Wednesday, March 7, 2012

Simpler, Faster, Better

For the past year or so, I've been working on and off on the next version of udisks and what is now known as the Disks GNOME application (née palimpsest):

Hello Shiny!

This code will ship in the upcoming GNOME 3.4 and Fedora 17 releases.

The motivation for rewriting udisks and palimpsest hadn't really anything to do with the user-experience per se - the main motivation was to port udisks/palimpsest code from dbus-glib to use all the D-Bus work I've been doing the last couple of years, e.g.

Since everything had to be rewritten to use new interfaces, I figured that while I was at it, I'd redesign the UI part as well. A big thanks goes to Jon McCann for helping me design the application and enduring my complicated descriptions of how storage works on Linux.

Cleanups

There's a couple of new user-visible features in the code but before delving into specifics I want to mention that we've also removed a couple of features. Why? Because the old interface was quickly becoming a mess and it certainly wasn't very GNOME3-ish neither in the way it looks nor the simplicity you'd expect. If there is one mantra that has driven this effort, it may very well be "don't try to expose everything in a desktop user interface" and I think this is something that extends to the greater GNOME 3 effort as well.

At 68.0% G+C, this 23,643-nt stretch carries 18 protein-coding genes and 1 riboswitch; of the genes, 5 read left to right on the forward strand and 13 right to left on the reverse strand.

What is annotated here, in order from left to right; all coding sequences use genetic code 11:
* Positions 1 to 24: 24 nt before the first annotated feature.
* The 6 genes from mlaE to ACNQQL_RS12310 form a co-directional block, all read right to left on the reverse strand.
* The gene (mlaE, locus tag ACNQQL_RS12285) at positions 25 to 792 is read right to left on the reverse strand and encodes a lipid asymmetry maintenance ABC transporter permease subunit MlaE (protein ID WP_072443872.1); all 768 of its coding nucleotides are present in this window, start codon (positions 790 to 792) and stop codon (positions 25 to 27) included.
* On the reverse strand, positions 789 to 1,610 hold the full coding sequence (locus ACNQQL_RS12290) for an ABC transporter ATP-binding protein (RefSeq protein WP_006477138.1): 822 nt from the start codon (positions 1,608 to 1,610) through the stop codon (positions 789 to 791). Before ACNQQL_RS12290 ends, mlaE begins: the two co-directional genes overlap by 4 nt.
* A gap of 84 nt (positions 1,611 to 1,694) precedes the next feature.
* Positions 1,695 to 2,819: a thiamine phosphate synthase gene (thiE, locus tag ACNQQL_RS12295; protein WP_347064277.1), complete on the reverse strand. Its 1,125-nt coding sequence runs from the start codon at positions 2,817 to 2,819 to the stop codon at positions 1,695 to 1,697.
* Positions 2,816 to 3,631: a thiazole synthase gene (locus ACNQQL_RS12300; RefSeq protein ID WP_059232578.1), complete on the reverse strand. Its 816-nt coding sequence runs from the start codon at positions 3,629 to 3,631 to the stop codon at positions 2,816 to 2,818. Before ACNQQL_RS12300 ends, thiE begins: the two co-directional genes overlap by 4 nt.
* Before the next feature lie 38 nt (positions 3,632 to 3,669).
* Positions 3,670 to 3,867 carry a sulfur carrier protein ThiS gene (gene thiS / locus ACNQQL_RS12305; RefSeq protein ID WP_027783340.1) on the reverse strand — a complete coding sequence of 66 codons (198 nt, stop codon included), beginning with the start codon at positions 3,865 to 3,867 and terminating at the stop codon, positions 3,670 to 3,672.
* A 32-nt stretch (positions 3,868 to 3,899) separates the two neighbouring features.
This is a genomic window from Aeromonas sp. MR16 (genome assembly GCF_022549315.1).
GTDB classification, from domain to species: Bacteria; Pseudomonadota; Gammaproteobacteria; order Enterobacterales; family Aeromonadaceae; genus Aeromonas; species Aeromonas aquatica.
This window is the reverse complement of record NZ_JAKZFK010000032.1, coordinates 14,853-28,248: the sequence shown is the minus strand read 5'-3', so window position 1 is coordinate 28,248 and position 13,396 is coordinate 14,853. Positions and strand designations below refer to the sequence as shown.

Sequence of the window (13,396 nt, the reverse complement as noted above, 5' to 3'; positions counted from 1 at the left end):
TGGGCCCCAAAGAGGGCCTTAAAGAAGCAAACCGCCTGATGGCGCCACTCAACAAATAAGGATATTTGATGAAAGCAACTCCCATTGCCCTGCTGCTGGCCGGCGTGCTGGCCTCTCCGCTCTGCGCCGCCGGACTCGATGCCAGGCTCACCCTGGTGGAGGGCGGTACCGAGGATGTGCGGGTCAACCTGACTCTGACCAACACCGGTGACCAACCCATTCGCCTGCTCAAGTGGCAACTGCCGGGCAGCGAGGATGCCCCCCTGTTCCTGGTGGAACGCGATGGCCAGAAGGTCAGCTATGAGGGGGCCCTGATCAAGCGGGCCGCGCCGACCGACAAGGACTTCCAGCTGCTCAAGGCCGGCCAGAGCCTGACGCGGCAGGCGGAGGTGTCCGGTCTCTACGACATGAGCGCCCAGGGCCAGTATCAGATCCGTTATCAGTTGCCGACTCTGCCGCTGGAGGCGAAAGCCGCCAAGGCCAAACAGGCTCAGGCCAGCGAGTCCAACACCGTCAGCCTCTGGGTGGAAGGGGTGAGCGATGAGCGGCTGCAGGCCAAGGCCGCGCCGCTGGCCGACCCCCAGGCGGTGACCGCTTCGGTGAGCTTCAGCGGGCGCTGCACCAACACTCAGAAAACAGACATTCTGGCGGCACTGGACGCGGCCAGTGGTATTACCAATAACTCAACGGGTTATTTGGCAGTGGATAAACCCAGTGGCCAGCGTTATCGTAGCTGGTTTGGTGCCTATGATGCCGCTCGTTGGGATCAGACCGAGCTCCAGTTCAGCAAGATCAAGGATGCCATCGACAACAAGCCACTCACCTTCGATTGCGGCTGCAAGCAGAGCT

For example, the extent to which Disks support LVM (and MD RAID for that matter) is now that we only show the mapped devices (if the VG / array is running) and, except for e.g. showing the user-friendly (!) name /dev/vg_x61/lv_root instead of /dev/dm-2, that's pretty much it. You can still, of course, manipulate the device (such as changing the file system label) and its contents as if it was any other device (see below), but we no longer provide any UI to configure LVM or MD RAID itself - you are expected to use the command-line tools to do so yourself.

Another important goal of Disks that hasn't changed is the realization that we're only one tool among many - we don't pretend to own your machine and that we're the only tool you'll ever use. That's why you'd e.g. see device names in the user interface (without being primary identifiers) so you can copy/paste that to the terminal and use command-line tools on the device. Additionally, thanks to the notifications from udev, the Disks application will update its UI in response to changes you do from e.g. the command-line or other applications - for example, if you mkfs(8) a new filesystem, or add a new partition using parted(8).

Common operations